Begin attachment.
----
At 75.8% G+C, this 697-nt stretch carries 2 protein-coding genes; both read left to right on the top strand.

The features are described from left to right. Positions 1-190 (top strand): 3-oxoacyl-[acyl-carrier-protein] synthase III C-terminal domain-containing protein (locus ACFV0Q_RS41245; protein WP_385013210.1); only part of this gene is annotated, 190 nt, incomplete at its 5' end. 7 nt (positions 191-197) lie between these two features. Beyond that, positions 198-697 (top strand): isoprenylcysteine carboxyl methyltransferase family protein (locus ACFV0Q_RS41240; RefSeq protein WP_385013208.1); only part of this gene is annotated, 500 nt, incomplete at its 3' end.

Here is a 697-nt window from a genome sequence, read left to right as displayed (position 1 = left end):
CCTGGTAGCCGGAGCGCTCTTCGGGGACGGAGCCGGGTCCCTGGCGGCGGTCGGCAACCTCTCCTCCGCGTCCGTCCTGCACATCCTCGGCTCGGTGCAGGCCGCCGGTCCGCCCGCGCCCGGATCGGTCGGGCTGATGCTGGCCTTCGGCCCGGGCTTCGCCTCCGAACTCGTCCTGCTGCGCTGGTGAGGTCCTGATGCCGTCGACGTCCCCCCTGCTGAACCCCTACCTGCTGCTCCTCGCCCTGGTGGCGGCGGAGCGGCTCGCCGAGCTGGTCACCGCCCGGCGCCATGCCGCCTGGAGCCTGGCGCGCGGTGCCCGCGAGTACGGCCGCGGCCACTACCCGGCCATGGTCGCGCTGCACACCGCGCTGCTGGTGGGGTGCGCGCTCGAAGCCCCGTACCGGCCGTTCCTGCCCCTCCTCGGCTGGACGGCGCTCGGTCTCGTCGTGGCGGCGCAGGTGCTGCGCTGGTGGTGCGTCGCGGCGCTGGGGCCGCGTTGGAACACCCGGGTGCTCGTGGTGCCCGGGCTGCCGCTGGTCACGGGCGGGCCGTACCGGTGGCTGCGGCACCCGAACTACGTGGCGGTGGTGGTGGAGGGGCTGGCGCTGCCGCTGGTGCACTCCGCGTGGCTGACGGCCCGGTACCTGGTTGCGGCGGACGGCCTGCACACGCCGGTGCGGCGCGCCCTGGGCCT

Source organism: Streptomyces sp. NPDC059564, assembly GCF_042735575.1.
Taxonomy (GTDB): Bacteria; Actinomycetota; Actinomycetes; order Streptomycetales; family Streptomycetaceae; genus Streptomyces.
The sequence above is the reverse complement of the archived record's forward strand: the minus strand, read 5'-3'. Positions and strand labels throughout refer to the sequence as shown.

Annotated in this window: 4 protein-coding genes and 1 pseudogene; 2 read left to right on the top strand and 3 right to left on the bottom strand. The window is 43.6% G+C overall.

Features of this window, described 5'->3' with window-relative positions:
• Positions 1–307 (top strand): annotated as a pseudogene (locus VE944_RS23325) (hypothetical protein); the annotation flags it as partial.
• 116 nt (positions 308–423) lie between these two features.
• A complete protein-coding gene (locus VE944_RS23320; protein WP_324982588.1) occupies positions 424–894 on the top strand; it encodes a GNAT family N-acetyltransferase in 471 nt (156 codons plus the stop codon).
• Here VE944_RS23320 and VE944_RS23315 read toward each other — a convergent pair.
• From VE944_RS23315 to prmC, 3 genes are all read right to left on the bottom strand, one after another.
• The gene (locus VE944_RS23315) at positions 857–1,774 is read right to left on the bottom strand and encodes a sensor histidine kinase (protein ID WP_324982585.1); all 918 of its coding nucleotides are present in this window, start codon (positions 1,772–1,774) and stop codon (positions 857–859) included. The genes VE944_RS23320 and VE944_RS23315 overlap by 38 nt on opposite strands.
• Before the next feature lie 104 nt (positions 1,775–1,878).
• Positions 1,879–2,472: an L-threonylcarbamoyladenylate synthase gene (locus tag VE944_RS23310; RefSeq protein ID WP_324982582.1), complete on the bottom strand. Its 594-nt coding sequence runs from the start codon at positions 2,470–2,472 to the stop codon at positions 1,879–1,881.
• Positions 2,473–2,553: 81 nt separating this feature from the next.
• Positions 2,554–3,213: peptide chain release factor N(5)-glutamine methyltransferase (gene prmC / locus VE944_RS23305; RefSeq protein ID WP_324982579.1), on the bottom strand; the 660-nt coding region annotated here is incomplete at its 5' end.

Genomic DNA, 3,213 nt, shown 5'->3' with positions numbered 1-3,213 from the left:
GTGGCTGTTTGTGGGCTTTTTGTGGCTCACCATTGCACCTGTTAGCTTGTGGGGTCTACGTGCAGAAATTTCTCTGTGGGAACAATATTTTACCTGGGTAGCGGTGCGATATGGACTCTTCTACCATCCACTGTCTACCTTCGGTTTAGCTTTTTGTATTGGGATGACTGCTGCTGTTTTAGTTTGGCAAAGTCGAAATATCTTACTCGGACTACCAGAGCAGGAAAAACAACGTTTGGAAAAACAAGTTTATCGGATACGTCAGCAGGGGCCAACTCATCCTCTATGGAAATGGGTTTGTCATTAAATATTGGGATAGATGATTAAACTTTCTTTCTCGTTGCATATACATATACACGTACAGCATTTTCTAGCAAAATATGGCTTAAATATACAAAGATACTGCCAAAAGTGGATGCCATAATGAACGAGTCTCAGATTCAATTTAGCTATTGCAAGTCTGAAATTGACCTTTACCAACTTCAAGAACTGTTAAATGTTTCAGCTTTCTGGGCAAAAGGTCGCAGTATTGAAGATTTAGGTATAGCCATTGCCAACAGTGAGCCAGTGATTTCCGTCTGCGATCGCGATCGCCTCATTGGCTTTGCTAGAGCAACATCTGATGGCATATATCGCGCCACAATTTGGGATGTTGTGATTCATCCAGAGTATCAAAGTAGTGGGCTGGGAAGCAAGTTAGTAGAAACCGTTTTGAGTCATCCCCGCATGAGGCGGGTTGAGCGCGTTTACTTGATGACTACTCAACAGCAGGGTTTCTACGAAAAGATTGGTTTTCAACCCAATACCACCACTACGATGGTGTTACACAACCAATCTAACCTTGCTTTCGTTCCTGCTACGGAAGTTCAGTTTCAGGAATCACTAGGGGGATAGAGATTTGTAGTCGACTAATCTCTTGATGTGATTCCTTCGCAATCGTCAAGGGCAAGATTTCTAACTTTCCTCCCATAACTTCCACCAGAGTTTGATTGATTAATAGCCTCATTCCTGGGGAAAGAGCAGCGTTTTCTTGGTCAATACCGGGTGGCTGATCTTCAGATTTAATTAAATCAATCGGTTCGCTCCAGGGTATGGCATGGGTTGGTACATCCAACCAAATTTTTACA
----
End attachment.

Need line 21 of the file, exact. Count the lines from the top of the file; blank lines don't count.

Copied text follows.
GTGGCTGTTTGTGGGCTTTTTGTGGCTCACCATTGCACCTGTTAGCTTGTGGGGTCTACGTGCAGAAATTTCTCTGTGGGAACAATATTTTACCTGGGTAGCGGTGCGATATGGACTCTTCTACCATCCACTGTCTACCTTCGGTTTAGCTTTTTGTATTGGGATGACTGCTGCTGTTTTAGTTTGGCAAAGTCGAAATATCTTACTCGGACTACCAGAGCAGGAAAAACAACGTTTGGAAAAACAAGTTTATCGGATACGTCAGCAGGGGCCAACTCATCCTCTATGGAAATGGGTTTGTCATTAAATATTGGGATAGATGATTAAACTTTCTTTCTCGTTGCATATACATATACACGTACAGCATTTTCTAGCAAAATATGGCTTAAATATACAAAGATACTGCCAAAAGTGGATGCCATAATGAACGAGTCTCAGATTCAATTTAGCTATTGCAAGTCTGAAATTGACCTTTACCAACTTCAAGAACTGTTAAATGTTTCAGCTTTCTGGGCAAAAGGTCGCAGTATTGAAGATTTAGGTATAGCCATTGCCAACAGTGAGCCAGTGATTTCCGTCTGCGATCGCGATCGCCTCATTGGCTTTGCTAGAGCAACATCTGATGGCATATATCGCGCCACAATTTGGGATGTTGTGATTCATCCAGAGTATCAAAGTAGTGGGCTGGGAAGCAAGTTAGTAGAAACCGTTTTGAGTCATCCCCGCATGAGGCGGGTTGAGCGCGTTTACTTGATGACTACTCAACAGCAGGGTTTCTACGAAAAGATTGGTTTTCAACCCAATACCACCACTACGATGGTGTTACACAACCAATCTAACCTTGCTTTCGTTCCTGCTACGGAAGTTCAGTTTCAGGAATCACTAGGGGGATAGAGATTTGTAGTCGACTAATCTCTTGATGTGATTCCTTCGCAATCGTCAAGGGCAAGATTTCTAACTTTCCTCCCATAACTTCCACCAGAGTTTGATTGATTAATAGCCTCATTCCTGGGGAAAGAGCAGCGTTTTCTTGGTCAATACCGGGTGGCTGATCTTCAGATTTAATTAAATCAATCGGTTCGCTCCAGGGTATGGCATGGGTTGGTACATCCAACCAAATTTTTACA